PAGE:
A little more than eight hours after England and Germany declared war on Sept. 3, 1939, a German submarine attacked and sank the British passenger ship Athenia. In the days and weeks that followed the sinking, British politicians, diplomats and newspaper editorials made much of the fact that the German attack came “without warning.” (Without Warning is the title of my forthcoming historical novel that tells the story of this little-known event.)
The phrase seems oddly quaint today, especially considering the terrible carnage suffered by civilian populations during World War 2 and many wars since, much of it delivered with little or no warning from the attackers. In 1939, however, the requirement for warships to follow certain international “prize rules” was widely understood to be a standard of civilized warfare.
For much of World War 1 Germany ignored the prize rules and waged unrestricted warfare against all enemy ships, including unarmed merchant vessels. Germany’s submarines, known as U-boats, were particularly effective instruments of unrestricted warfare because, unlike other ships, they could attack from underwater without revealing their presence.
Following World War 1 there was a move among some victorious nations to abolish submarines in all future wars. The ban was never agreed upon, but in 1930 the London Naval Treaty was approved with language that was most onerous for submarines. The treaty allowed warships to attack without restriction enemy warships or ships sailing in convoys protected by warships. But for a merchant vessel sailing alone, warships were required to give warning that unless the vessel stopped and agreed to be boarded for an inspection, it was subject to attack.
If an inspection revealed the merchantman carried any war materiel, it could be sunk, but not before her crew was put “in a place of safety.” Lifeboats were not regarded as a place of safety unless the existing sea and weather conditions were not threatening, land was nearby, or a rescue vessel was in a position to pick up the ship’s crew.
These rules were incorporated into the London Submarine Protocol of 1936 and agreed to by 35 nations, including Germany. As the clouds of war gathered in 1939, the British expected that the signatories to the submarine protocol would honor the agreement.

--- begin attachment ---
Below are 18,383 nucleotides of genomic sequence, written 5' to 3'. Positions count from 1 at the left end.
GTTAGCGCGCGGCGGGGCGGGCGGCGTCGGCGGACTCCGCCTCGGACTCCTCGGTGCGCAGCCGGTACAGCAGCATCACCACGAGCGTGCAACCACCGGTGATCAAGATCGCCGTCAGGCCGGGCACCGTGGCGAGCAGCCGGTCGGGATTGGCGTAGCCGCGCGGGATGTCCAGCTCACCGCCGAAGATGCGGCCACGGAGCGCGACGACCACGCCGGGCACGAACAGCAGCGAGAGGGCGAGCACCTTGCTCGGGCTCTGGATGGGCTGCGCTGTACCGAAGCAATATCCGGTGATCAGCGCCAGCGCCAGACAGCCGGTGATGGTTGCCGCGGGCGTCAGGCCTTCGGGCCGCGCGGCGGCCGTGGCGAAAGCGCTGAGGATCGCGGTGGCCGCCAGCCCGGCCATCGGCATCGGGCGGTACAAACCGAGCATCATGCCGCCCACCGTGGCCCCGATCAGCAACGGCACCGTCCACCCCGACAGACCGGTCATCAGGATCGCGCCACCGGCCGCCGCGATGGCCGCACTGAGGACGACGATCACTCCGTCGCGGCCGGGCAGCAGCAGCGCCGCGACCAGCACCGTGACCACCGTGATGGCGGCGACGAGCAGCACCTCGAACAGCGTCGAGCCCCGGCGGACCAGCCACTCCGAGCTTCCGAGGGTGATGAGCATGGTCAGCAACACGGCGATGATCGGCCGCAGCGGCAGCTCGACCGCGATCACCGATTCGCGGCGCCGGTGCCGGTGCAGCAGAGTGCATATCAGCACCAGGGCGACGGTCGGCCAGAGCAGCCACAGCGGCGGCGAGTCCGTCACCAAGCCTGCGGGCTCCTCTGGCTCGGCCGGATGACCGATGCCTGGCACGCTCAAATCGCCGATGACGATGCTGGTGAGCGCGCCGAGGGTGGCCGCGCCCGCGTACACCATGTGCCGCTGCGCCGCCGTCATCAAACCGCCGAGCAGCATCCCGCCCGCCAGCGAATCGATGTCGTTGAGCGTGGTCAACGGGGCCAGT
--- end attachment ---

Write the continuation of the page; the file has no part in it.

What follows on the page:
The rules were most problematic for submarines. Radio communication, the advent of aircraft carriers, and the increased speed and range of aircraft added a great deal of risk for U-boats, which were quite vulnerable to aircraft attacks when surfaced. The time a U-boat spent on the surface to stop and search a merchant ship was long enough to result in attacks from the air in the opening weeks of the war.
When the Royal Navy began commandeering and arming merchant ships in 1939 to help protect Great Britain’s shipping lanes, U-boat captains faced another danger. Submarines were lightly armored, so if they mistakenly surfaced to stop one of these armed merchant cruisers, a well-placed shot from the “merchant ship” could prove fatal. Of course the presence of guns on a merchant ship made it a warship and, therefore, a target that could legitimately be sunk without warning.
In fact, the captain of the U-boat that sank Athenia claimed he thought he was attacking an armed merchant cruiser. Clearly, if he had followed the rules, surfaced and issued a warning, the passenger ship never would have been attacked.
From today’s perspective it may seem surprising that most U-boat captains followed the protocol during the first several weeks of the war. Within a month, however, the British Admiralty established the convoy system, which offered greater overall protection for merchant ships but eliminated any requirement for a warning before they were attacked. Not long after that, the protocol became moot as Germany again resorted to unrestricted warfare on the high seas.